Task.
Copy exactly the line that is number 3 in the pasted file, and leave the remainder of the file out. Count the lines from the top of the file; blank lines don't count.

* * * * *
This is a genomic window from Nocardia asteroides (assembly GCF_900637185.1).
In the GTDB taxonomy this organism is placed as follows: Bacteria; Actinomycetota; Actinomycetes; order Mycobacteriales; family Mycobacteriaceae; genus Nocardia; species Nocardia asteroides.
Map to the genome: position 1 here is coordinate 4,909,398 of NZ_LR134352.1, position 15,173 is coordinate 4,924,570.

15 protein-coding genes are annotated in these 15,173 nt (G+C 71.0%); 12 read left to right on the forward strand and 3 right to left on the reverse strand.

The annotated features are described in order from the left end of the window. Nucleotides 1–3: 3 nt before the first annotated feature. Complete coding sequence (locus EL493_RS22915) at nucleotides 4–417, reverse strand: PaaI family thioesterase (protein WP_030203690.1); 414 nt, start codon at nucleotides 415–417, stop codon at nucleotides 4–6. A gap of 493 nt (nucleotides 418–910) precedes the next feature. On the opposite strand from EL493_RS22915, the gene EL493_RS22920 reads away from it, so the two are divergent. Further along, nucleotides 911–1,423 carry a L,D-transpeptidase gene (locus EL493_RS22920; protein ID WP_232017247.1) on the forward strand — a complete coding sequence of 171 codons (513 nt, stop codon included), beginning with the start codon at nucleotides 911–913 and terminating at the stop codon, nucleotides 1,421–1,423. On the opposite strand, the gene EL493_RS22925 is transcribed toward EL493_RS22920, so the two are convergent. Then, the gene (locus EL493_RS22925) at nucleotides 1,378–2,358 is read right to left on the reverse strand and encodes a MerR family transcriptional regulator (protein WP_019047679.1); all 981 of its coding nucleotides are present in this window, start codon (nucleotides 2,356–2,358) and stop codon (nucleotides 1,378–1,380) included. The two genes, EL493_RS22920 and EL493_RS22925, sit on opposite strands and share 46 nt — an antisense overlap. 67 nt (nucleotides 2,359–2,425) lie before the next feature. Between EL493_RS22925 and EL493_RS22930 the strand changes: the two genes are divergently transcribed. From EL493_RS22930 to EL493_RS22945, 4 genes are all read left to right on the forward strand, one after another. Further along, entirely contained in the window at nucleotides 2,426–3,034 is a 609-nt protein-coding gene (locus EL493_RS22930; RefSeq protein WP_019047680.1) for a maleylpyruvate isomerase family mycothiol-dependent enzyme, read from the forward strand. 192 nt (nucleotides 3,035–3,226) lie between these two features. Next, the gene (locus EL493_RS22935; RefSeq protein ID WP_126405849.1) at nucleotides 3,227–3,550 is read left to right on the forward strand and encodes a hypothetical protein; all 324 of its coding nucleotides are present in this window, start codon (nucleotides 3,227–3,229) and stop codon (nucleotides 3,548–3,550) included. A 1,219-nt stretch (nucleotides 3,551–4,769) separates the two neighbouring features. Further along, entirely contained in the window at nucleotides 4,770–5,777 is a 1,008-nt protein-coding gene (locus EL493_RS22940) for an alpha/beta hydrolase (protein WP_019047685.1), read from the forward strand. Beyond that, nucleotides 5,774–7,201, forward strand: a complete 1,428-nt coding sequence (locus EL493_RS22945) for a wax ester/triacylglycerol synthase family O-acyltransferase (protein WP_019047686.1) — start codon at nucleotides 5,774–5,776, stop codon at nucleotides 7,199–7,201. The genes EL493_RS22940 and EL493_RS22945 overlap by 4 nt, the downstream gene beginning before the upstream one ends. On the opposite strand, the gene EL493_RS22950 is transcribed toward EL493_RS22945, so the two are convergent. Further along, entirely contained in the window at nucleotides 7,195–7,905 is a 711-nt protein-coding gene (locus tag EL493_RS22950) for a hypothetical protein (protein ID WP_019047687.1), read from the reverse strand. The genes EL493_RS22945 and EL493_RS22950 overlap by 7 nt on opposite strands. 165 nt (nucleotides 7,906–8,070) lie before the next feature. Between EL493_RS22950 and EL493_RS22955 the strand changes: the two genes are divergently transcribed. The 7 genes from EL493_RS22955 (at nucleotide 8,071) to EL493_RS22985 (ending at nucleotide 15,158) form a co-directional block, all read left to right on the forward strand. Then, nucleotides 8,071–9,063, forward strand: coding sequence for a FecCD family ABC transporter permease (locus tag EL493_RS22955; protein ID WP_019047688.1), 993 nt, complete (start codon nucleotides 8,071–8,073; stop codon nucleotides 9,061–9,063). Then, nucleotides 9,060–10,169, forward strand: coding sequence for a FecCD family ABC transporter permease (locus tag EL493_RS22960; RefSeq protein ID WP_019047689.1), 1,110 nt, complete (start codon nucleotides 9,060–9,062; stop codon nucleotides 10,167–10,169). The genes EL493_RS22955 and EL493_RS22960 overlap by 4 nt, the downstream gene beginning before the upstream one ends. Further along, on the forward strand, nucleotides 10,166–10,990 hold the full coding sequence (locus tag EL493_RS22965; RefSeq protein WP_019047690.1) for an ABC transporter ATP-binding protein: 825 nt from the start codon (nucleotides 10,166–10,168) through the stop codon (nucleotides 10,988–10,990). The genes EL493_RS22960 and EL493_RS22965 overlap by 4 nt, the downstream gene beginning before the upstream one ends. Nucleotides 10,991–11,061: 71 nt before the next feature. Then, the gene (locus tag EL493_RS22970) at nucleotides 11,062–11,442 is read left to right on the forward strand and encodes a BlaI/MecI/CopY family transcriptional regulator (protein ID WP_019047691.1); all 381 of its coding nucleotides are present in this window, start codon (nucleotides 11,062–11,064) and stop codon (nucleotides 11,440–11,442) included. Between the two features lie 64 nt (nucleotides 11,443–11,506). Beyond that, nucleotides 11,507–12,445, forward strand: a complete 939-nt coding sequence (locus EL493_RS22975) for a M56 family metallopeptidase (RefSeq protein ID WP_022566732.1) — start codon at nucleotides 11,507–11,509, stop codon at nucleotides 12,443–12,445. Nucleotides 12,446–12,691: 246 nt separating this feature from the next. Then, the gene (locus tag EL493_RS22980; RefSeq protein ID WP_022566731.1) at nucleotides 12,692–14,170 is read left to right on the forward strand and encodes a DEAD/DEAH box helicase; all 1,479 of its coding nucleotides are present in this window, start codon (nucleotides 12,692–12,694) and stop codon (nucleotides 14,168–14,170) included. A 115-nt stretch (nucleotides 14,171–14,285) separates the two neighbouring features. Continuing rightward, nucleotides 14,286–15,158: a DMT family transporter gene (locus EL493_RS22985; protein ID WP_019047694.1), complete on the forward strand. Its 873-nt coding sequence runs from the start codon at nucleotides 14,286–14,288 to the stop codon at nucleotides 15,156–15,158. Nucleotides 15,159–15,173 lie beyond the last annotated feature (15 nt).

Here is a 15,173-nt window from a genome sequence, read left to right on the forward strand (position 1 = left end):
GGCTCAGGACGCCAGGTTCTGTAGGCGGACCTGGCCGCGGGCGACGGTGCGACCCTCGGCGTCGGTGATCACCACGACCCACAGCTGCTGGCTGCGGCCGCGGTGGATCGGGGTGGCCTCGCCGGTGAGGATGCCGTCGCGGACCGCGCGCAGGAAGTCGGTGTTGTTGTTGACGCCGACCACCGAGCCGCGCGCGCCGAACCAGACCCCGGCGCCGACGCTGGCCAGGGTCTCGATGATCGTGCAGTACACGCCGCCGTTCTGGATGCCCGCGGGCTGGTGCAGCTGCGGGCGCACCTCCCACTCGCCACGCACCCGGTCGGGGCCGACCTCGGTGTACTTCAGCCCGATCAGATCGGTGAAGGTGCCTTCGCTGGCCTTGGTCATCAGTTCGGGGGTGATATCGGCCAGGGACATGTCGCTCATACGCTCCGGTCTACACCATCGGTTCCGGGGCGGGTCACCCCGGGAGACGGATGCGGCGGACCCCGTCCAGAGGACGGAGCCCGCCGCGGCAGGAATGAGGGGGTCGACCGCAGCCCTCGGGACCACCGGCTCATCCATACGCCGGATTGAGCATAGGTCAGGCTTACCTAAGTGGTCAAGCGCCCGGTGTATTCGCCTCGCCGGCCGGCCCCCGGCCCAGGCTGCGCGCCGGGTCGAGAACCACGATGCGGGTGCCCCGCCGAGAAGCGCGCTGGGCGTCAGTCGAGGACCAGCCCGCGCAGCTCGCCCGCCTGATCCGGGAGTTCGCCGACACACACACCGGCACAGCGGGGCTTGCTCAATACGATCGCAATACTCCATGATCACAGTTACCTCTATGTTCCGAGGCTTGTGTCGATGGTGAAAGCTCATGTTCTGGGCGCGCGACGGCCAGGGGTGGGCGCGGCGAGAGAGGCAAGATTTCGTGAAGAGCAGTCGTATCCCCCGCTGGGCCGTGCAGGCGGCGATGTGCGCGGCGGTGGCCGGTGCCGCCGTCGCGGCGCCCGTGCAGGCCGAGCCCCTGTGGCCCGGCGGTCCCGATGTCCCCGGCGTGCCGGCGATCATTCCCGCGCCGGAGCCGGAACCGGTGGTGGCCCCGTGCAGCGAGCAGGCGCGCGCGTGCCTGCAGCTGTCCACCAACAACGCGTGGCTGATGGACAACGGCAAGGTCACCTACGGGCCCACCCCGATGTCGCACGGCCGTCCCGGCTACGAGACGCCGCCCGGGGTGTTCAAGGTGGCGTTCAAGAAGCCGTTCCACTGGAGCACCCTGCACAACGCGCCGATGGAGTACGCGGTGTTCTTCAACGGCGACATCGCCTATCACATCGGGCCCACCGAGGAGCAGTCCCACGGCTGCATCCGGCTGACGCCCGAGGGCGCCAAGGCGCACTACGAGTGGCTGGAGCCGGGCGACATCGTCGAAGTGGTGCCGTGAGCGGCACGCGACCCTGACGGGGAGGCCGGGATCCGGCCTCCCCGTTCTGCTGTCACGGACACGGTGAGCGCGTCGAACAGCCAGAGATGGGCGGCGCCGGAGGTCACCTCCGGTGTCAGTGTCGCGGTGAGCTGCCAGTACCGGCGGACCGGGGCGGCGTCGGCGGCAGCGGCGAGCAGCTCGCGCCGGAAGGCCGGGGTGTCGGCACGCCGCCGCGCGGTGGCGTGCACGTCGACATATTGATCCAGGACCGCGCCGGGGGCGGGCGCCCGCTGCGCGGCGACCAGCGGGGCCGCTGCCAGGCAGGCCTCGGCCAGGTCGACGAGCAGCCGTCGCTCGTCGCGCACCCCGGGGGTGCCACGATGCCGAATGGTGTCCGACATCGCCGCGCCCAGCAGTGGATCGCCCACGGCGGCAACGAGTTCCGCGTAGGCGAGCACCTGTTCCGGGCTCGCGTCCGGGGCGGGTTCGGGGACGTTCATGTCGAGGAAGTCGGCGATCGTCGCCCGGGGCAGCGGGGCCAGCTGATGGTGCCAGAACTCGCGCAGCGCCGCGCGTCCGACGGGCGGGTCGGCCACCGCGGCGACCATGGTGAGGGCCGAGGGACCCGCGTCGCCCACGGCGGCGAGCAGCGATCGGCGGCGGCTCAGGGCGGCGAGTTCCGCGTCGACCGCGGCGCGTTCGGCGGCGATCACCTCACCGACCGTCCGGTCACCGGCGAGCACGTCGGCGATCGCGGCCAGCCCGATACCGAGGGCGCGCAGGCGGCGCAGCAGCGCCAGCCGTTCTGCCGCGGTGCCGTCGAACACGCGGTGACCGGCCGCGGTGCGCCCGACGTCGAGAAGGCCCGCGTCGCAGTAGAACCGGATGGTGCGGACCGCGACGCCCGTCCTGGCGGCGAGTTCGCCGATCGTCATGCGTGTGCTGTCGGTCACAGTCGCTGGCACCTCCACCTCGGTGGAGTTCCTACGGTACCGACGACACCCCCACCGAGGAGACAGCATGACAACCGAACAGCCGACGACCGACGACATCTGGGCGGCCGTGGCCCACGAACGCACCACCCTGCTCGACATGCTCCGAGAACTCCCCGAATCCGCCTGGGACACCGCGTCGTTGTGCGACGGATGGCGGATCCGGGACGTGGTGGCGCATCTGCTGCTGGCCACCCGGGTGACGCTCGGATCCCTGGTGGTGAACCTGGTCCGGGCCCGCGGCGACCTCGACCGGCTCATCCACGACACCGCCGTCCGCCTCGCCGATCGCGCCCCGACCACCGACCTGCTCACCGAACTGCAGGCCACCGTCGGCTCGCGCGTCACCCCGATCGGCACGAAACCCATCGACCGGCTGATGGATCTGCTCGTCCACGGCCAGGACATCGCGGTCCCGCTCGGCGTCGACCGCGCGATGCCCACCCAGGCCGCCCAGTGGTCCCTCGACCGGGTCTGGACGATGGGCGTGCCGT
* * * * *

Map to the genome: position 1 here is coordinate 4,909,398 of NZ_LR134352.1, position 15,173 is coordinate 4,924,570.